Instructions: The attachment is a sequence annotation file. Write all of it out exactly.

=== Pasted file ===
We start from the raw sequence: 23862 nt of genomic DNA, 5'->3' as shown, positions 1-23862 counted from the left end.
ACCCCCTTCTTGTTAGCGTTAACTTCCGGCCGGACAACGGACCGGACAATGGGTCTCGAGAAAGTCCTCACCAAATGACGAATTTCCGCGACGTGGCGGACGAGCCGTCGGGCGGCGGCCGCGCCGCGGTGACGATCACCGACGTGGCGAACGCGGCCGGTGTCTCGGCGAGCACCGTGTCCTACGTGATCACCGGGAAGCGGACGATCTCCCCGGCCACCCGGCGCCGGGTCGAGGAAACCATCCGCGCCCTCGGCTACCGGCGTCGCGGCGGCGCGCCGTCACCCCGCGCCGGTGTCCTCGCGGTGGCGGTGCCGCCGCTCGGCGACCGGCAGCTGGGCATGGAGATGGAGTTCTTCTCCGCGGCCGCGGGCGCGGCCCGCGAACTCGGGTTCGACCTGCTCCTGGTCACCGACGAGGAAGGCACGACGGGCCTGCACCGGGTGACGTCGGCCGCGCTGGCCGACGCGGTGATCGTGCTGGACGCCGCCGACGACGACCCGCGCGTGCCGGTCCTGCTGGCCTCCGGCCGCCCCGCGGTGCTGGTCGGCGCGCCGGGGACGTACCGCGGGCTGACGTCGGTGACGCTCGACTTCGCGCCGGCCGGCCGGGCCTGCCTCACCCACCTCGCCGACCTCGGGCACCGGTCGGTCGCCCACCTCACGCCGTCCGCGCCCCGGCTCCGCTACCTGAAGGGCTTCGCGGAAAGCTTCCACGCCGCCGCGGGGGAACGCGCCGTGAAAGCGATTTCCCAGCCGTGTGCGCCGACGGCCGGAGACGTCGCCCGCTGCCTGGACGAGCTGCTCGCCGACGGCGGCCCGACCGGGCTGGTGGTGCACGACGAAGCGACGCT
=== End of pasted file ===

We start from the raw sequence: 23862 nt of genomic DNA, 5'->3' as shown, positions 1-23862 counted from the left end.
ACCCCCTTCTTGTTAGCGTTAACTTCCGGCCGGACAACGGACCGGACAATGGGTCTCGAGAAAGTCCTCACCAAATGACGAATTTCCGCGACGTGGCGGACGAGCCGTCGGGCGGCGGCCGCGCCGCGGTGACGATCACCGACGTGGCGAACGCGGCCGGTGTCTCGGCGAGCACCGTGTCCTACGTGATCACCGGGAAGCGGACGATCTCCCCGGCCACCCGGCGCCGGGTCGAGGAAACCATCCGCGCCCTCGGCTACCGGCGTCGCGGCGGCGCGCCGTCACCCCGCGCCGGTGTCCTCGCGGTGGCGGTGCCGCCGCTCGGCGACCGGCAGCTGGGCATGGAGATGGAGTTCTTCTCCGCGGCCGCGGGCGCGGCCCGCGAACTCGGGTTCGACCTGCTCCTGGTCACCGACGAGGAAGGCACGACGGGCCTGCACCGGGTGACGTCGGCCGCGCTGGCCGACGCGGTGATCGTGCTGGACGCCGCCGACGACGACCCGCGCGTGCCGGTCCTGCTGGCCTCCGGCCGCCCCGCGGTGCTGGTCGGCGCGCCGGGGACGTACCGCGGGCTGACGTCGGTGACGCTCGACTTCGCGCCGGCCGGCCGGGCCTGCCTCACCCACCTCGCCGACCTCGGGCACCGGTCGGTCGCCCACCTCACGCCGTCCGCGCCCCGGCTCCGCTACCTGAAGGGCTTCGCGGAAAGCTTCCACGCCGCCGCGGGGGAACGCGCCGTGAAAGCGATTTCCCAGCCGTGTGCGCCGACGGCCGGAGACGTCGCCCGCTGCCTGGACGAGCTGCTCGCCGACGGCGGCCCGACCGGGCTGGTGGTGCACGACGAAGCGACGCT